Shum added: “I’m a bit relieved to be honest and I would like to thank my stable team and especially Gary Lau his work rider.

“Before his last run the vets had to look at him as he developed a mild fever and since then I’ve checked him every morning.

“I’m now keen to take him to Japan for a first start there in October.”

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Marquand relishing Hong Kong challenge with Dubai Honour

Tom Marquand is eagerly looking forward to teaming up with Dubai Honour in Sunday’s QEII Cup at Sha Tin following his Australian exploits.

The William Haggas-trained five-year-old has taken his form to new heights this year, winning two Group Ones to emulate his former stablemate Addeybb.

In beating the now-retired Anamoe on his most recent outing, Dubai Honour announced himself on the world stage, displaying a turn of foot that should stand him in good stead this weekend.

Marquand missed his first win in the Ranvet Stakes with a shoulder injury, but was back on board in the Queen Elizabeth Stakes when defeat never looked likely.

“He did what he did in Australia and was pretty exceptional over there. It looks like he’s taken the journey to Hong Kong really well and the updates I’m getting from there are that he looks great and everything has gone to plan so far,” said Marquand.

“I think he is a horse that has just come of age recently. William was very keen on the idea that he hadn’t had him as well as he has him now for a while.”

This will not be Dubai Honour’s first appearance at Sha Tin, as he ran with great credit in December 2021 to be beaten just a length and a half behind Japan’s Loves Only You in the Hong Kong Cup.

“His previous Hong Kong run was a big run, but you’d like to think if he can replicate his Australian form that would put him even a few lengths closer,” said Marquand.

“The ground will be a bit different to what he had in Australia but it wasn’t as slow as it looked like it was going to be that day, it was probably only good to soft ground, by our standards anyway.”

On what has been responsible for him seemingly taking his form to a new level, Marquand suggests a slight change in tactics may be the reason.

He said: “I think the way we ride him now has brought about a change. The day he finished second in the Champion Stakes, James (Doyle) dropped him in because we had Addeybb that day who went forward and he showed that turn of foot, but that was on bottomless ground.

“To be honest, we’ve been riding him close enough (to the pace) until he went back to Australia, where he has really shown a finishing kick. I think that was down to the way we rode him.

“It doesn’t look as if there are going to be too many runners at the weekend so hopefully we can do a similar thing.”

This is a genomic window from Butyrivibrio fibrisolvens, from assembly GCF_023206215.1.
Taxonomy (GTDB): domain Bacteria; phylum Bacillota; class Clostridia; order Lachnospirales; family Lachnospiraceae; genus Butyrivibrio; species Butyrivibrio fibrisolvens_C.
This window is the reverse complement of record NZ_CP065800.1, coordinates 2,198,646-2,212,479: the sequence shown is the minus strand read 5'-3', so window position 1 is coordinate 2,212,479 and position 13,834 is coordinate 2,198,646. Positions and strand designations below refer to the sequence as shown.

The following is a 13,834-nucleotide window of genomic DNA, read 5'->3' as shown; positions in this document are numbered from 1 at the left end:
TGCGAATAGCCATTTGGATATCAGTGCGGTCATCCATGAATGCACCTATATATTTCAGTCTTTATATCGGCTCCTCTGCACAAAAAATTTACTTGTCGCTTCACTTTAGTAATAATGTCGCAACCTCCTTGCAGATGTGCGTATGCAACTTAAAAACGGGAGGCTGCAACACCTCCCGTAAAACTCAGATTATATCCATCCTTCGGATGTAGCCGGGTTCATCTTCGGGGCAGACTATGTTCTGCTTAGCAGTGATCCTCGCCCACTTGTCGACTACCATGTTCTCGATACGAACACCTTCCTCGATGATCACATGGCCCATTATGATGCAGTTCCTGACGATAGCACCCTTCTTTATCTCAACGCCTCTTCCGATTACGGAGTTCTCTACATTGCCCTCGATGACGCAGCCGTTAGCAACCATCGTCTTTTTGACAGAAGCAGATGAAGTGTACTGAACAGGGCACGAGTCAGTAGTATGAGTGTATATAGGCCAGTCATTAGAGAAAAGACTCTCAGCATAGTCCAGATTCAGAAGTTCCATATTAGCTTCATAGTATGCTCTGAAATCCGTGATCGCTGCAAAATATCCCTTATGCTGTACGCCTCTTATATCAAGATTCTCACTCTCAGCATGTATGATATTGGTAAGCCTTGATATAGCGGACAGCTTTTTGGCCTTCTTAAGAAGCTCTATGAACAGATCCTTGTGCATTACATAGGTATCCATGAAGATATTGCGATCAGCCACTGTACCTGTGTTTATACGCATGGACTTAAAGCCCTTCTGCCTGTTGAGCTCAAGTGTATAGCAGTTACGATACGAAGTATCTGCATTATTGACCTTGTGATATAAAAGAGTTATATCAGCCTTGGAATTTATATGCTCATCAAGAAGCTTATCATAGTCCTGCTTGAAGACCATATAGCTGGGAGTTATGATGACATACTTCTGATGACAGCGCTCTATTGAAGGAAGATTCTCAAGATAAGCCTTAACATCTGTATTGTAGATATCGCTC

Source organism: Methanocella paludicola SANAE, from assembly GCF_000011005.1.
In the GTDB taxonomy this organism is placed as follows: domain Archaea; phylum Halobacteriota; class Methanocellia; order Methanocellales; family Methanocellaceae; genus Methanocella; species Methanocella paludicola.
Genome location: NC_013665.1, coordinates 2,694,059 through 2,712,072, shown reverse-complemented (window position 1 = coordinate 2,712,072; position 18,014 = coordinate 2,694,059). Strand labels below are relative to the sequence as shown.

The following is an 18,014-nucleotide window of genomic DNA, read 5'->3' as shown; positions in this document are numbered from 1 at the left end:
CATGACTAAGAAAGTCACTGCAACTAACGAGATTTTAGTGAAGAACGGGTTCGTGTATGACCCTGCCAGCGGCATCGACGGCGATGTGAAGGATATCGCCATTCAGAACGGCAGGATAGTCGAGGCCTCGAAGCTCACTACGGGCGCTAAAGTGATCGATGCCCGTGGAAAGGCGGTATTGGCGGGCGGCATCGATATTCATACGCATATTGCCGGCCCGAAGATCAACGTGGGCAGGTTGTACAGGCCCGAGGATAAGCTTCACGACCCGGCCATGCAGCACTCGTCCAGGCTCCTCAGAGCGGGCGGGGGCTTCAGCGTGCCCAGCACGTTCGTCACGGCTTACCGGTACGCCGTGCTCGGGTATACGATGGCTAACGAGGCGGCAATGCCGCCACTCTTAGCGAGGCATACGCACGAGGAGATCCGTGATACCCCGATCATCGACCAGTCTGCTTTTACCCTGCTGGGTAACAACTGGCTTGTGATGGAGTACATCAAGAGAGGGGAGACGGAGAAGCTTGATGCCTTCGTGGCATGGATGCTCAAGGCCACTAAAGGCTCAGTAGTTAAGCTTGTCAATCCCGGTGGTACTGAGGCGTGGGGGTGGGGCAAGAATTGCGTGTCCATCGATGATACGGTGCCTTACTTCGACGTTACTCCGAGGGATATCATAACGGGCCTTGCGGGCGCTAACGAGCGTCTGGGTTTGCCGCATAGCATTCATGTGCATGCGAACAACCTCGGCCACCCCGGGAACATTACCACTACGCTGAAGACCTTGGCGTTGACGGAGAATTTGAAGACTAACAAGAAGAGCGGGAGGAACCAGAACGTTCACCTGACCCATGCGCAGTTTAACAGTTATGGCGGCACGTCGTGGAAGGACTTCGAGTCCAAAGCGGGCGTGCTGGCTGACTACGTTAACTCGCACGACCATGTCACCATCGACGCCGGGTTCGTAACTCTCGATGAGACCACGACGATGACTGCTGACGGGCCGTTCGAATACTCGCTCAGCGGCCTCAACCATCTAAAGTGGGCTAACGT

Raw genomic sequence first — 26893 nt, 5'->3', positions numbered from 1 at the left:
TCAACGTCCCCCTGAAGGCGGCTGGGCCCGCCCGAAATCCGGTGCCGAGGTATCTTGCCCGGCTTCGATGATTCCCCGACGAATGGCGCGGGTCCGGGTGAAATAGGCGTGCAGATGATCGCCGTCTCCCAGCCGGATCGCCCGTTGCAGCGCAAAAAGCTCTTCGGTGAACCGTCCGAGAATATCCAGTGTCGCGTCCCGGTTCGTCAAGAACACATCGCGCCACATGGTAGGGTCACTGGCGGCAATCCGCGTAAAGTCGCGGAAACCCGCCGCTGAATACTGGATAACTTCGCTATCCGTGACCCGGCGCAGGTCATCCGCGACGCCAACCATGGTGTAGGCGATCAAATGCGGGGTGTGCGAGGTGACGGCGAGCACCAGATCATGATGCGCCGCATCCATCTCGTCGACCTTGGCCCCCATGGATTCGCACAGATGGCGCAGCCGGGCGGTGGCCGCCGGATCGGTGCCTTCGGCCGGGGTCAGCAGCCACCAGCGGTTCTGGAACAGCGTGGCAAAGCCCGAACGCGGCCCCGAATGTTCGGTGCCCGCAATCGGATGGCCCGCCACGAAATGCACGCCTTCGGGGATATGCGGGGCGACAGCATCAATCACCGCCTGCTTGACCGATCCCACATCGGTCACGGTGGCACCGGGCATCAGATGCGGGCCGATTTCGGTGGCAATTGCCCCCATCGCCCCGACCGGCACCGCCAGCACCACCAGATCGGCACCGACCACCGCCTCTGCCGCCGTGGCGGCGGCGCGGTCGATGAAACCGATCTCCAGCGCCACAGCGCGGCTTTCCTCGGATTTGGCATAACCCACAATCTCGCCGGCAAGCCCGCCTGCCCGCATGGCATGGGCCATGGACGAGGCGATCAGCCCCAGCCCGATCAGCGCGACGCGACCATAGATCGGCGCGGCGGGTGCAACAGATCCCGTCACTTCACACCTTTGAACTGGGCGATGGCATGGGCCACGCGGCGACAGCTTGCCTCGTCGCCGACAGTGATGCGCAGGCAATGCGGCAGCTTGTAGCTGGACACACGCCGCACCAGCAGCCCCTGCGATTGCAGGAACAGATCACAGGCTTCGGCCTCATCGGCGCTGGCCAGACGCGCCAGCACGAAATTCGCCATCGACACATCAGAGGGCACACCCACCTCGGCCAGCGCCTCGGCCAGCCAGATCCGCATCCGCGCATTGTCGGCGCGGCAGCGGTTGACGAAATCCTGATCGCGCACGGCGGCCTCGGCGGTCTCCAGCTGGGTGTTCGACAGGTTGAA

Flaming Rib will be better suited going around a bend
Flaming Rib will be better suited going around a bend (Tim Goode/PA)

Marquand has also picked up the ride on Hugo Palmer’s Flaming Rib in the Chairman’s Sprint Prize.

Impressive at Doha on his penultimate run, he was well beaten in Dubai subsequently but Marquand hopes the track layout will be in his favour this time.

“Going around a bend will be in his favour. He won in Qatar really well and he performs to a good level,” said Marquand, who will be riding him for the first time.

“Obviously he has to take on some very good sprinters, but hopefully he can put in a career best and go close.

“I fly Friday night, I’m back in Ireland on Monday and then probably Yarmouth Tuesday so it’s an in-and-out job!”

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Haggas raises Australian satellite yard idea, as Dubai Honour wins again

William Haggas said he was “pretty keen” to set up a base in Australia after watching Dubai Honour blitz the field to provide him with a third win in the Queen Elizabeth Stakes at Randwick in the past four years.

Haggas was unable to be on course for either of Addeybb’s victories in one of Australia’s premier 10-furlong races due to the Covid pandemic, so he was keen to be there to watch Dubai Honour – especially after the gelding had won the Ranvet Stakes so impressively prior to it.

With Tom Marquand back in the saddle having returned from injury, Haggas will have been content throughout as he watched his jockey track Godolphin’s prolific Group One winner Anamoe into the straight.

And when Marquand got Dubai Honour into the clear the race was over, as he quickened up impressively to win by two and a half lengths. Anamoe was caught on the line for second by Mo’unga.

Reports in Australia during the week said Haggas has looked into setting up a satellite yard with Andrew Balding, and results like this will only make that more of a possibility.

“He’s very keen and I’m pretty keen so we’ll see what happens,” Haggas told www.skyracingworld.com.

Regarding his winner Haggas said: “Anamoe is a great horse, take nothing away from him.

“But this horse has come forward for being here and he’s won well today.

“Don’t underestimate him. He’s a pretty good horse and he was never quite right last year and he was boxing against some good horses – top, top horses.”

Marquand said: “For the boss to target the Queen Elizabeth with another horse and pull it off, it’s just insane.

“Genuinely, I’ve jumped aboard this horse on the right day at the right time and it’s everyone else behind it that got the job done. All I had to do was point and shoot.”

The winner is now set to head to Hong Kong before heading back to Newmarket.

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Haggas plots more raids on Australia’s biggest prizes

William Haggas will drop Protagonist in trip for Saturday’s Doncaster Mile at Randwick after being tempted by the huge prize money.

Ben Thompson will replace James McDonald aboard the six-year-old, who won a Group Three at Rosehill on unsuitably fast ground on his first start in Australia.

With just under £1.3million to the winner, the Newmarket handler, who has enjoyed great success with his runners in Sydney, could not resist chancing his arm with plenty in his favour, with former stablemate My Oberon among the opposition.